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Thomas Vanek signs with the Minnesota Wild

Montreal Canadiens left wing Thomas Vanek warms up before playing against the Phoenix Coyotes at Jobing.com Arena.

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So Thomas Vanek ended up in Minnesota after all – signing a three-year, $19.5-million contract with the Wild simply because he wanted to play there. He played his college hockey there; his wife is from there; his off-season home is there; and thus, he gave the Wild a hometown discount. Vanek left about $30-million on the table, after he turned down a seven-year, $50-million contract extension offer with the New York Islanders.

Minnesota didn't want to give Vanek the sort of term they gave both Ryan Suter and Zach Parise (13 years, $98-million) two years ago, when they made the biggest splash in the free-agent market of all NHL teams.

Vanek's signing essentially takes the Wild out of the running for Jarome Iginla, who is now in talks with the Vancouver Canucks, the Tampa Bay Lightning and the Detroit Red Wings about a possible contract extension. Minnesota had the dollars to commit to Vanek after Dany Heatley's $7-million contract expired – and though Vanek didn't have much of a playoff with the Montreal Canadiens last year, is surely an upgrade on the fading Heatley. According to TSN, Vanek's contract calls for $5.5-million this year, $6.5-million next year and $7.5-million in the final year of the deal.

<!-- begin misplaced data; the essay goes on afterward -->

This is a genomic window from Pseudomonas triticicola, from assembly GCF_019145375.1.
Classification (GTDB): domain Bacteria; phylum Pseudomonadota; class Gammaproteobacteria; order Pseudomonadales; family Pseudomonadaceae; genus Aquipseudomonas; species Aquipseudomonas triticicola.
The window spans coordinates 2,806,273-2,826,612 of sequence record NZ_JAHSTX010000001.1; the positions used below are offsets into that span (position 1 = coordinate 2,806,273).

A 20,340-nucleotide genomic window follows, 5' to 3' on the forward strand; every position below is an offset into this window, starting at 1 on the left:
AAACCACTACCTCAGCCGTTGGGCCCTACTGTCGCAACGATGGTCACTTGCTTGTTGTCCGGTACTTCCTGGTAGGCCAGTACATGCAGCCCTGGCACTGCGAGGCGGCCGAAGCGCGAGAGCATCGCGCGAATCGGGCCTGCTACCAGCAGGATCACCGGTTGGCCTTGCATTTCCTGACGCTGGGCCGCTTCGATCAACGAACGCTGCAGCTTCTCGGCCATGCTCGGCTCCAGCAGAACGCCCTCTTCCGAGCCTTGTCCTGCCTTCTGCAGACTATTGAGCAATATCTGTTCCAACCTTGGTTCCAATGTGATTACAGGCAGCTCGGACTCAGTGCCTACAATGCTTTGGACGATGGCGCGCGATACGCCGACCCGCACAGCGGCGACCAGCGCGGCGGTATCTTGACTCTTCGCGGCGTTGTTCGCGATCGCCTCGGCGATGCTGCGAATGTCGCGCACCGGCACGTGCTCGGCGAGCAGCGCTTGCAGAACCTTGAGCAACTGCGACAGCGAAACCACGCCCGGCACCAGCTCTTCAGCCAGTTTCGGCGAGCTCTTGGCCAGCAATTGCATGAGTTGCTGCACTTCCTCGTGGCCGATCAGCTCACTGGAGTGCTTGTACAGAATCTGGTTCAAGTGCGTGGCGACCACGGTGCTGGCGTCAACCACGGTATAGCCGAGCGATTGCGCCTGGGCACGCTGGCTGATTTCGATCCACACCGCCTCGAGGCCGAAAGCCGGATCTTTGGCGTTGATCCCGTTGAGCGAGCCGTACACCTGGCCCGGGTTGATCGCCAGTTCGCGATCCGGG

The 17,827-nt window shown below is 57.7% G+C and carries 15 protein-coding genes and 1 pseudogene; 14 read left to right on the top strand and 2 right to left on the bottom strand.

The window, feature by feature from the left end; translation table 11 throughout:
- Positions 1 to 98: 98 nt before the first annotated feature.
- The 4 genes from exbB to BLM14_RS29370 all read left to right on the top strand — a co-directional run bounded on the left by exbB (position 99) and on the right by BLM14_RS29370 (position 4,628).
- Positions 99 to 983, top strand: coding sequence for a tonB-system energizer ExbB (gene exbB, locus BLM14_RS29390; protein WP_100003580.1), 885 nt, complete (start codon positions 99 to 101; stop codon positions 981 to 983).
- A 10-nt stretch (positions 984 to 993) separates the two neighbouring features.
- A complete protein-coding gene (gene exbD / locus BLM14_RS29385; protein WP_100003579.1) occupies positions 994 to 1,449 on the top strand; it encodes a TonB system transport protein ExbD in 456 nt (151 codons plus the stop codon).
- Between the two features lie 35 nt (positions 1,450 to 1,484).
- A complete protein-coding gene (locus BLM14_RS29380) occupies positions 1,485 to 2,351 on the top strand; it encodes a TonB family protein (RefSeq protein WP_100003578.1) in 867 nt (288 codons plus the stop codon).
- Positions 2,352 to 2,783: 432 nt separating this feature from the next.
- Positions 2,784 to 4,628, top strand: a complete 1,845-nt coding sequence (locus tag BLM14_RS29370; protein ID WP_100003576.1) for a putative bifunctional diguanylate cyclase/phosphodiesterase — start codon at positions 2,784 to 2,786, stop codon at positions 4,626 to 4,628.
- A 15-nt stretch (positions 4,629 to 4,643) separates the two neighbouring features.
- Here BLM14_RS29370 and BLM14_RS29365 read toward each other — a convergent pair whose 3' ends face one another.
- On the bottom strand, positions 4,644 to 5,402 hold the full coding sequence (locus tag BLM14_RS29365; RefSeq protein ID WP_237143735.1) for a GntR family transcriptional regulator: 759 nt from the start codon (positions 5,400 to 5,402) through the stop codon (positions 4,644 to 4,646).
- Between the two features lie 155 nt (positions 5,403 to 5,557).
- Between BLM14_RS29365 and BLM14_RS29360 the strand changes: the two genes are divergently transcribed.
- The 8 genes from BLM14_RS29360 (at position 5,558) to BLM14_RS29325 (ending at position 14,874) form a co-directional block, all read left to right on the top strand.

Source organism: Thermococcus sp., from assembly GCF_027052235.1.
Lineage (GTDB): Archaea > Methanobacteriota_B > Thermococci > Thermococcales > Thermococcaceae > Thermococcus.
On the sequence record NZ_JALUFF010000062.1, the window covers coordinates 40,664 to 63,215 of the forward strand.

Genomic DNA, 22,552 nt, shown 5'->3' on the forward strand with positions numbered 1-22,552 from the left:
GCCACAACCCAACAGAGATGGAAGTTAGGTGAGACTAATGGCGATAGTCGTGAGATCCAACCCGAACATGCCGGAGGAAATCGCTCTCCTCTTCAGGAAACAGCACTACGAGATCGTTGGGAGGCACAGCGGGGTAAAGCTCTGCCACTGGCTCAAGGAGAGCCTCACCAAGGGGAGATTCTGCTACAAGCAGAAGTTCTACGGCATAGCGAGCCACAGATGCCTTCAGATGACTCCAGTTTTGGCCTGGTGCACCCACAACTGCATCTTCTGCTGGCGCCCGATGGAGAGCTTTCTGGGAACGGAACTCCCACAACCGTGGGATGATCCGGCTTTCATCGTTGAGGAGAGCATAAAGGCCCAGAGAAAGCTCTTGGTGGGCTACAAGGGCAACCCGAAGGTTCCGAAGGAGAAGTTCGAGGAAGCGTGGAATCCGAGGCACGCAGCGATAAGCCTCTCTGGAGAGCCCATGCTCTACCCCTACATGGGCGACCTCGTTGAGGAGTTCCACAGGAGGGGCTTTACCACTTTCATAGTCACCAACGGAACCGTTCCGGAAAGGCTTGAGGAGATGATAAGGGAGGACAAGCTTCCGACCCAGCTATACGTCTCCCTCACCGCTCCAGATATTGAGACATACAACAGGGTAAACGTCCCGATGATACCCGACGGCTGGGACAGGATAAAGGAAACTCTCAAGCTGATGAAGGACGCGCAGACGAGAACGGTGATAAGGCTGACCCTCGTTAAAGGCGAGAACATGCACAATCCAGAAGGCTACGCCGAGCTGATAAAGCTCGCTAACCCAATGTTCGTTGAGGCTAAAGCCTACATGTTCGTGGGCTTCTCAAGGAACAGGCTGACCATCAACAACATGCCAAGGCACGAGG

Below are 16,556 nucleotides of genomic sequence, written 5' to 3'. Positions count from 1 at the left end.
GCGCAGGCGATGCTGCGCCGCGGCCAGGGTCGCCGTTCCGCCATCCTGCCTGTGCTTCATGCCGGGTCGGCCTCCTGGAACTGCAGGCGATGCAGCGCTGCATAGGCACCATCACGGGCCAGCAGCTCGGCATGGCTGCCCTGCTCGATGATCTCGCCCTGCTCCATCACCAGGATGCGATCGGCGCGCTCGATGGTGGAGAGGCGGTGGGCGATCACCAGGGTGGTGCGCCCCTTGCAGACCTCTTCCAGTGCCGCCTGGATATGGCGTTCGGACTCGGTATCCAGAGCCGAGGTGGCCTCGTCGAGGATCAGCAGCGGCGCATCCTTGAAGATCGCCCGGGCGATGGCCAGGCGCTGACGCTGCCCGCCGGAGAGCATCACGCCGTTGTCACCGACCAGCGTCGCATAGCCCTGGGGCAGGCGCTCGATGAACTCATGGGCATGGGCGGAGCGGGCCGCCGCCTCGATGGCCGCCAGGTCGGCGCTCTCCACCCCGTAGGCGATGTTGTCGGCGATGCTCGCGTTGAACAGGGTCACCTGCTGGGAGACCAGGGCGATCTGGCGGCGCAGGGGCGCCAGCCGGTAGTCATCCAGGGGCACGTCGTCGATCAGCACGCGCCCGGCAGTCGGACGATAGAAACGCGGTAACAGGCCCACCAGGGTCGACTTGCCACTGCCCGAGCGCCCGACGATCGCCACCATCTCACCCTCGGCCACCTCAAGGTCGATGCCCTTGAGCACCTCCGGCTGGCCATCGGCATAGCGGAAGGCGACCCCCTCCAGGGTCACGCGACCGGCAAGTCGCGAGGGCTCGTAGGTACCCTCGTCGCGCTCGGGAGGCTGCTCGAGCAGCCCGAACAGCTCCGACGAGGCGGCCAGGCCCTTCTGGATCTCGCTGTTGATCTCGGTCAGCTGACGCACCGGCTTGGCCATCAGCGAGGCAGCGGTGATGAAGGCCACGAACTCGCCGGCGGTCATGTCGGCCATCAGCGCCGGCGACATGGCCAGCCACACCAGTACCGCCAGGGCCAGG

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Vanek had 68 points in 78 games playing for three teams – Montreal, the Islanders and the Buffalo Sabres – last season. He is a two-time 40-goal scorer (43 in 2006-07 and 40 in 2008-09), but hasn't scored more than 32 goals in any of the past five seasons.

But with Parise, Jason Pominville, Mikko Koivu along with young and up comers Mikael Granlund, Nino Neiderreiter and Charlie Coyle, Minnesota should be able to improve on an offence that produced just 207 goals last season, which is in the bottom third of the league.

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About the Author

Eric was the winner of the Hockey Hall Of Fame's Elmer Ferguson award for "distinguished contributions to hockey writing" in 2001. A graduate of the University of Western Ontario's grad school of journalism, he began covering hockey in 1978 and after spending 20 years covering the NHL and the Calgary Flames, joined The Globe in 2000. More

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